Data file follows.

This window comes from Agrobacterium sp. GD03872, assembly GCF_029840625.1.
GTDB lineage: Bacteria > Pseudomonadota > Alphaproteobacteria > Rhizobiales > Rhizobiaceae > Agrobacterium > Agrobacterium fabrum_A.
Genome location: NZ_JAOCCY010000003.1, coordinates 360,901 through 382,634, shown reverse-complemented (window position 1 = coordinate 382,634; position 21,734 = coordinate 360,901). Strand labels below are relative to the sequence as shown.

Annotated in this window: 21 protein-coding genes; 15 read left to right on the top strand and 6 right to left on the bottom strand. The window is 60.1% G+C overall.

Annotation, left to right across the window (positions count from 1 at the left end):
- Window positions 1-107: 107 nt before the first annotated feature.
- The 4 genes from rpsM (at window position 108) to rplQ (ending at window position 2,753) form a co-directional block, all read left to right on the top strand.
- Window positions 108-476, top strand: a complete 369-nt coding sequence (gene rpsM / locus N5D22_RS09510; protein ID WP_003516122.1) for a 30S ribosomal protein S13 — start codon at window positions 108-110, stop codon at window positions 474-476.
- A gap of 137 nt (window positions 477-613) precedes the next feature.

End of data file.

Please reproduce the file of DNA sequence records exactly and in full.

This window comes from Agrobacterium sp. GD03872, assembly GCF_029840625.1.
GTDB lineage: Bacteria > Pseudomonadota > Alphaproteobacteria > Rhizobiales > Rhizobiaceae > Agrobacterium > Agrobacterium fabrum_A.
Genome location: NZ_JAOCCY010000003.1, coordinates 360,901 through 382,634, shown reverse-complemented (window position 1 = coordinate 382,634; position 21,734 = coordinate 360,901). Strand labels below are relative to the sequence as shown.

Annotated in this window: 21 protein-coding genes; 15 read left to right on the top strand and 6 right to left on the bottom strand. The window is 60.1% G+C overall.

Annotation, left to right across the window (positions count from 1 at the left end):
- Window positions 1-107: 107 nt before the first annotated feature.
- The 4 genes from rpsM (at window position 108) to rplQ (ending at window position 2,753) form a co-directional block, all read left to right on the top strand.
- Window positions 108-476, top strand: a complete 369-nt coding sequence (gene rpsM / locus N5D22_RS09510; protein ID WP_003516122.1) for a 30S ribosomal protein S13 — start codon at window positions 108-110, stop codon at window positions 474-476.
- A gap of 137 nt (window positions 477-613) precedes the next feature.